As a developer, I find I do a lot of the same things on a regular basis. I may set up a new plugin, start a new theme, add a specific feature to a theme or plugin, set up tests, or other repetitive tasks. These tasks usually share a similar starting point, even if the end result is different. Scaffolding for WP CLI makes it easy to jump start projects by quickly performing some of these repetitive tasks.
For example, a plugin will usually have certain files and folders like:
- readme.md (or .txt)
Almost every plugin I build starts like that. I’ve even made a plugin template so I can build those out, then go in and change a few file names before starting to build the plugin. It saves a good bit of time, but it’s also something that requires finding my template, copying the template, and editing certain files in the template so it’s ready to use.
That’s faster than typing all of those things out manually, but the process can be simplified even more.
Before I started full time development I worked in construction and set up scaffolds on a regular basis. If you walk down a typical city street, you’re bound to eventually walk under a scaffold. These are the metal platform structures that workers are able to climb up and then walk across in order to access tall buildings.
Scaffolds are also used in other industries. They are a framework to enable building and are amazing tools for jump starting many different things. In WordPress development scaffolds are the perfect tools to jump start projects or components.
The first step to working with scaffolding in WordPress is to install the WordPress Command-Line Interface (CLI). This is a tool that will let you run WordPress commands and some additional custom commands from a command line.
One advantage of WP CLI is the built in
scaffold command. This command, and the sub-commands used with it, will allow a developer to rapidly add components to a site.
Built-in commands include:
|wp scaffold child-theme||Generate child theme based on an existing theme.|
|wp scaffold plugin||Generate starter code for a plugin.|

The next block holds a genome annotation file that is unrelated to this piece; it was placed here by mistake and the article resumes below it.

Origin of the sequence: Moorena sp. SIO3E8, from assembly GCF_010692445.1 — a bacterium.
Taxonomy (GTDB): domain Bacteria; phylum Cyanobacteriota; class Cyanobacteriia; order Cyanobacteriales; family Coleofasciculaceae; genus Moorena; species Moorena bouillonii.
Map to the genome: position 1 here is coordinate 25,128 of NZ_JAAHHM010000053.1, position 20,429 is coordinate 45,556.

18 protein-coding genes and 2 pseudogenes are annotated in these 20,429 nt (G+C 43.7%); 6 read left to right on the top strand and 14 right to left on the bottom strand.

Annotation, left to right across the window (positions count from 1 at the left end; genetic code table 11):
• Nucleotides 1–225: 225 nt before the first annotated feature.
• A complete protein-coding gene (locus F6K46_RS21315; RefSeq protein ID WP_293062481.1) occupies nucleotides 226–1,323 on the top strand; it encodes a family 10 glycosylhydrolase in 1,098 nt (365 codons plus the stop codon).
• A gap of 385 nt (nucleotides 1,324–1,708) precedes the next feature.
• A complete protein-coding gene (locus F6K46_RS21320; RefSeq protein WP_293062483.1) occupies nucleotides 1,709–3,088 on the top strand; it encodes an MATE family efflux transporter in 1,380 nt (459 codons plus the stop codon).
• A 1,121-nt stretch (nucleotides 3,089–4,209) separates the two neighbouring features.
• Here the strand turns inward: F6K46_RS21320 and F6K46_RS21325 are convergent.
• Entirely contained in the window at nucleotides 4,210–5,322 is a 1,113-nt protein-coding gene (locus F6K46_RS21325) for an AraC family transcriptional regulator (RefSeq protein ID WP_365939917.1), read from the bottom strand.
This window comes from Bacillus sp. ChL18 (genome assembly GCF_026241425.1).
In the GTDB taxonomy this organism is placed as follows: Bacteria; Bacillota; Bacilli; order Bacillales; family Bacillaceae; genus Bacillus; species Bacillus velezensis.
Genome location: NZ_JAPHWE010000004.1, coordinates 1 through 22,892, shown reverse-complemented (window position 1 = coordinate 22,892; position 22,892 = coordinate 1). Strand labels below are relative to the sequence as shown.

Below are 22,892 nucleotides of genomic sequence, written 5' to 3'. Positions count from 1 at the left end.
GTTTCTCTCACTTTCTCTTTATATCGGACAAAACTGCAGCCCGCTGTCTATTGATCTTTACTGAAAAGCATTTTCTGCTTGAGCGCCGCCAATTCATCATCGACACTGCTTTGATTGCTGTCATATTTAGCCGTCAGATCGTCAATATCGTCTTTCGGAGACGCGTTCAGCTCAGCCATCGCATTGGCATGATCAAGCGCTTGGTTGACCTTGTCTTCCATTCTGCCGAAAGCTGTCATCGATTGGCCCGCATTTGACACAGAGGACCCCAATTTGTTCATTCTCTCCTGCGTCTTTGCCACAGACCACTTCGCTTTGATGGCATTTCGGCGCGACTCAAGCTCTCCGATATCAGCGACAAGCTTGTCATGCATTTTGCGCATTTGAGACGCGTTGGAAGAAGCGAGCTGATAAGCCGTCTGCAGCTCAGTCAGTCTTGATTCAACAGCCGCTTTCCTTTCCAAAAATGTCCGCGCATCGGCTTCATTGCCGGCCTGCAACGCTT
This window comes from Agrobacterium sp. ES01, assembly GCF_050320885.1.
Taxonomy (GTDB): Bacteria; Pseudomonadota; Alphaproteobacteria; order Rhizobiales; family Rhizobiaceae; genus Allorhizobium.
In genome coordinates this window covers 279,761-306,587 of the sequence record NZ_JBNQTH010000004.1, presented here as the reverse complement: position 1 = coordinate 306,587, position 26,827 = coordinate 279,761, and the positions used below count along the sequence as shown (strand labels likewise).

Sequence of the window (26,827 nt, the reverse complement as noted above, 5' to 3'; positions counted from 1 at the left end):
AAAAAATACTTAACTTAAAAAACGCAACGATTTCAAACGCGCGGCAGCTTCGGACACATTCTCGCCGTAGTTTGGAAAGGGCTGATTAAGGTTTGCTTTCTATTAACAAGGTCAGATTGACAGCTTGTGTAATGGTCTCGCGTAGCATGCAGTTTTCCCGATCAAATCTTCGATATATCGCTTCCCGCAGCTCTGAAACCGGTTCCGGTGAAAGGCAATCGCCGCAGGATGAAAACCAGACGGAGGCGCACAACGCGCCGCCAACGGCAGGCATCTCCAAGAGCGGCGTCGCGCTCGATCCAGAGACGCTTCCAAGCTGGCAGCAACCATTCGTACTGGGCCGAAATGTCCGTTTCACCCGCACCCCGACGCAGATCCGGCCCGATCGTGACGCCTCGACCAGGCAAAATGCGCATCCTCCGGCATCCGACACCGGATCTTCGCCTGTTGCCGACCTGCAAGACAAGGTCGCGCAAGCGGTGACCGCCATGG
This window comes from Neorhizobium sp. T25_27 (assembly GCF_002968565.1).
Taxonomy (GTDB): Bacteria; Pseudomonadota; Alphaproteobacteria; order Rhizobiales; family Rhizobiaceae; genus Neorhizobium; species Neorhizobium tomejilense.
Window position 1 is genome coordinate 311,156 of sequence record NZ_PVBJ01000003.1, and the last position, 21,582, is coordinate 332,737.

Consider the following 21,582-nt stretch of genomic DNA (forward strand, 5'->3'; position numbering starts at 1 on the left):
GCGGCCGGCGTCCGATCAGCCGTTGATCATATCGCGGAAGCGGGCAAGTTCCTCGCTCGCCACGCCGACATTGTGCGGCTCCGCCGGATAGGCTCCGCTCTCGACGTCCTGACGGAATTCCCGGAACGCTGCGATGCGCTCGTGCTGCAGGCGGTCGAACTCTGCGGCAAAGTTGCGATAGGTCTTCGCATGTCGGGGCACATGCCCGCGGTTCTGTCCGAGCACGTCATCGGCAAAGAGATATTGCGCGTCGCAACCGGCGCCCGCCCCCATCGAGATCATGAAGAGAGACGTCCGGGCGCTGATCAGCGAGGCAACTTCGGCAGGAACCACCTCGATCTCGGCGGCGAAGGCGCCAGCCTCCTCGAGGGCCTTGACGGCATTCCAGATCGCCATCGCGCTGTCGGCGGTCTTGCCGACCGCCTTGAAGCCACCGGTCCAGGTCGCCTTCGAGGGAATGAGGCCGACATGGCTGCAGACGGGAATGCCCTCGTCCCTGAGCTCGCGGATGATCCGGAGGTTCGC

|wp scaffold plugin-tests||Generate files needed for running PHPUnit tests in a plugin.|
|wp scaffold post-type||Generate PHP code for registering a custom post type.|
|wp scaffold taxonomy||Generate PHP code for registering a custom taxonomy.|
|wp scaffold theme-tests||Generate files needed for running PHPUnit tests in a theme.|
|wp scaffold _s||Generate starter code for a theme based on _s.|
This is enough to jump start most projects.
It’s also possible to add additional scaffold commands. For example, if you are getting started with creating CLI packages, then you may want to add the
scaffold package command to your CLI instance, which will give you a scaffold for building packages. Since you can use this to build more scaffolds it becomes a bit like scaffold inception.
The real power of scaffolding comes in with the ability to create custom scaffolds. Let’s look at the
wp scaffold plugin output.
wp scaffold plugin --prompt 1/12 <slug>: my-plugin 2/12 [--dir=<dirname>]: 3/12 [--plugin_name=<title>]: my plugin 4/12 [--plugin_description=<description>]: this is my plugin 5/12 [--plugin_author=<author>]: Nick Croft 6/12 [--plugin_author_uri=<url>]: https://reaktiv.co 7/12 [--plugin_uri=<url>]: https://github.com/reaktivstudios/my-plugin 8/12 [--skip-tests] (Y/n): n 9/12 [--ci=<provider>]: 10/12 [--activate] (Y/n): n 11/12 [--activate-network] (Y/n): n 12/12 [--force] (Y/n): n Success: Created plugin files. Success: Created test files.
Cool Tip: Use
--prompt with the WP CLI command and you will be prompted for the available arguments. Easier than having to remember and type them all out.
That doesn’t really look like the structure that I use for my plugins though. It’s missing the assets and inc folder, which means I need to still copy those in.
However, if I use the
package command to make my own package and use the example of the
package command for building the package, I can make a custom plugin scaffold that will build the structure the way I like it to work. To make getting started easy, I created a sample package that’s available in GitHub.
The command and output are very similar:
wp scaffold custom_plugin --prompt 1/12 <slug>: my-plugin-2 2/12 [--dir=<dirname>]: 3/12 [--plugin_name=<title>]: My Second Plugin 4/12 [--plugin_description=<description>]: An example scaffold plugin 5/12 [--plugin_author=<author>]: Nick Croft 6/12 [--plugin_author_uri=<url>]: https://reaktiv.co 7/12 [--plugin_uri=<url>]: https://github.com/reaktivstudios/my-plugin 8/12 [--skip-tests] (Y/n): n 9/12 [--ci=<provider>]: 10/12 [--activate] (Y/n): n 11/12 [--activate-network] (Y/n): n 12/12 [--force] (Y/n): n Success: Created plugin files. Success: Created test files.
Of course, this is a very simple example of extending the scaffold. From here you might want to fork my sample repo to make your own custom plugin scaffold. Some good ideas include:
- PHPCS rules
- Custom Tests
- CI integration
- Gulp support and structures
It isn’t limited to plugins either. We are using the scaffold at Reaktiv to make it easier to add components to projects including:
- Customizer interface
- Other CLI commands
We have plans for other things we do regularly that we want to standardize. This makes it easier and faster to add new features and makes the code more standard. That is a big win for our clients because work is done more quickly with better quality, and any developer can step into a project and know how it is organized. With scaffolding, projects are easier to work on and maintain across the board.